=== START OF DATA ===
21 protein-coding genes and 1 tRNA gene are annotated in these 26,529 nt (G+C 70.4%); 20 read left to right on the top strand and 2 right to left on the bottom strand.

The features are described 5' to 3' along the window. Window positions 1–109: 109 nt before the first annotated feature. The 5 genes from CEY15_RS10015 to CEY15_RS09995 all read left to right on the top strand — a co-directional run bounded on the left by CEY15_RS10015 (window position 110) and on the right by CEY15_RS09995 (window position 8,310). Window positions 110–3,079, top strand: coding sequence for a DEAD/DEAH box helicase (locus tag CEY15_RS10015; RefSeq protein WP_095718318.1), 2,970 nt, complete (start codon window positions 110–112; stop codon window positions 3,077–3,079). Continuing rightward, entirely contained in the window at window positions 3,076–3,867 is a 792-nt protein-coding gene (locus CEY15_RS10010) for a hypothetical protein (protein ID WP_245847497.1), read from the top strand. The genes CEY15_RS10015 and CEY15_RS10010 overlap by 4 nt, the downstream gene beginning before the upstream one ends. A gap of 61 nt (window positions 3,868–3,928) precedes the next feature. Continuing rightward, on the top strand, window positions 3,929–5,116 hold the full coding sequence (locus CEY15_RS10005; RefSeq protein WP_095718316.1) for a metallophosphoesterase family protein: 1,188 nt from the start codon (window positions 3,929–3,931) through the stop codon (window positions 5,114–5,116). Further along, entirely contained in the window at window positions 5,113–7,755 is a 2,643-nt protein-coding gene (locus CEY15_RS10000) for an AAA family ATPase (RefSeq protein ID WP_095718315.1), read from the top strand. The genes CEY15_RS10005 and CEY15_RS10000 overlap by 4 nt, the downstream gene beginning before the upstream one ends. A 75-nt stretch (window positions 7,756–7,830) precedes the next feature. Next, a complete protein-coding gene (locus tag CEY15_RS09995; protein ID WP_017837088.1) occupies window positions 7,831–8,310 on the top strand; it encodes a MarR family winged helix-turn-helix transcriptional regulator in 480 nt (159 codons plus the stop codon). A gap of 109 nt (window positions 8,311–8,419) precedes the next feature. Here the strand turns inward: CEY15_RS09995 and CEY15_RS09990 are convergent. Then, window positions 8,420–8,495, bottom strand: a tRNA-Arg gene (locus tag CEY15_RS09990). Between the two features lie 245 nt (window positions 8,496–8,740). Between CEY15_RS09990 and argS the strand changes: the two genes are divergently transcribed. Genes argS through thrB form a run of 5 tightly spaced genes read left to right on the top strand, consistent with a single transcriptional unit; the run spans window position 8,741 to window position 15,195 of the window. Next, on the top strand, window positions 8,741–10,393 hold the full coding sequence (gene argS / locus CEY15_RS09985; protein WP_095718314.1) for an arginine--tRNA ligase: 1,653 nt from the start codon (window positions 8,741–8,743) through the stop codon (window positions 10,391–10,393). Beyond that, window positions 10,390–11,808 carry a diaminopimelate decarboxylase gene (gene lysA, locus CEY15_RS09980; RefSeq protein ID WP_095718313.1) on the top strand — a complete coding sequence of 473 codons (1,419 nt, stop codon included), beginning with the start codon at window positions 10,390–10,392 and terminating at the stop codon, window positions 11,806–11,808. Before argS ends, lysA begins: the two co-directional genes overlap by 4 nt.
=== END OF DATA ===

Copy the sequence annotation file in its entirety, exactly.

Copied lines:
21 protein-coding genes and 1 tRNA gene are annotated in these 26,529 nt (G+C 70.4%); 20 read left to right on the top strand and 2 right to left on the bottom strand.

The features are described 5' to 3' along the window. Window positions 1–109: 109 nt before the first annotated feature. The 5 genes from CEY15_RS10015 to CEY15_RS09995 all read left to right on the top strand — a co-directional run bounded on the left by CEY15_RS10015 (window position 110) and on the right by CEY15_RS09995 (window position 8,310). Window positions 110–3,079, top strand: coding sequence for a DEAD/DEAH box helicase (locus tag CEY15_RS10015; RefSeq protein WP_095718318.1), 2,970 nt, complete (start codon window positions 110–112; stop codon window positions 3,077–3,079). Continuing rightward, entirely contained in the window at window positions 3,076–3,867 is a 792-nt protein-coding gene (locus CEY15_RS10010) for a hypothetical protein (protein ID WP_245847497.1), read from the top strand. The genes CEY15_RS10015 and CEY15_RS10010 overlap by 4 nt, the downstream gene beginning before the upstream one ends. A gap of 61 nt (window positions 3,868–3,928) precedes the next feature. Continuing rightward, on the top strand, window positions 3,929–5,116 hold the full coding sequence (locus CEY15_RS10005; RefSeq protein WP_095718316.1) for a metallophosphoesterase family protein: 1,188 nt from the start codon (window positions 3,929–3,931) through the stop codon (window positions 5,114–5,116). Further along, entirely contained in the window at window positions 5,113–7,755 is a 2,643-nt protein-coding gene (locus CEY15_RS10000) for an AAA family ATPase (RefSeq protein ID WP_095718315.1), read from the top strand. The genes CEY15_RS10005 and CEY15_RS10000 overlap by 4 nt, the downstream gene beginning before the upstream one ends. A 75-nt stretch (window positions 7,756–7,830) precedes the next feature. Next, a complete protein-coding gene (locus tag CEY15_RS09995; protein ID WP_017837088.1) occupies window positions 7,831–8,310 on the top strand; it encodes a MarR family winged helix-turn-helix transcriptional regulator in 480 nt (159 codons plus the stop codon). A gap of 109 nt (window positions 8,311–8,419) precedes the next feature. Here the strand turns inward: CEY15_RS09995 and CEY15_RS09990 are convergent. Then, window positions 8,420–8,495, bottom strand: a tRNA-Arg gene (locus tag CEY15_RS09990). Between the two features lie 245 nt (window positions 8,496–8,740). Between CEY15_RS09990 and argS the strand changes: the two genes are divergently transcribed. Genes argS through thrB form a run of 5 tightly spaced genes read left to right on the top strand, consistent with a single transcriptional unit; the run spans window position 8,741 to window position 15,195 of the window. Next, on the top strand, window positions 8,741–10,393 hold the full coding sequence (gene argS / locus CEY15_RS09985; protein WP_095718314.1) for an arginine--tRNA ligase: 1,653 nt from the start codon (window positions 8,741–8,743) through the stop codon (window positions 10,391–10,393). Beyond that, window positions 10,390–11,808 carry a diaminopimelate decarboxylase gene (gene lysA, locus CEY15_RS09980; RefSeq protein ID WP_095718313.1) on the top strand — a complete coding sequence of 473 codons (1,419 nt, stop codon included), beginning with the start codon at window positions 10,390–10,392 and terminating at the stop codon, window positions 11,806–11,808. Before argS ends, lysA begins: the two co-directional genes overlap by 4 nt.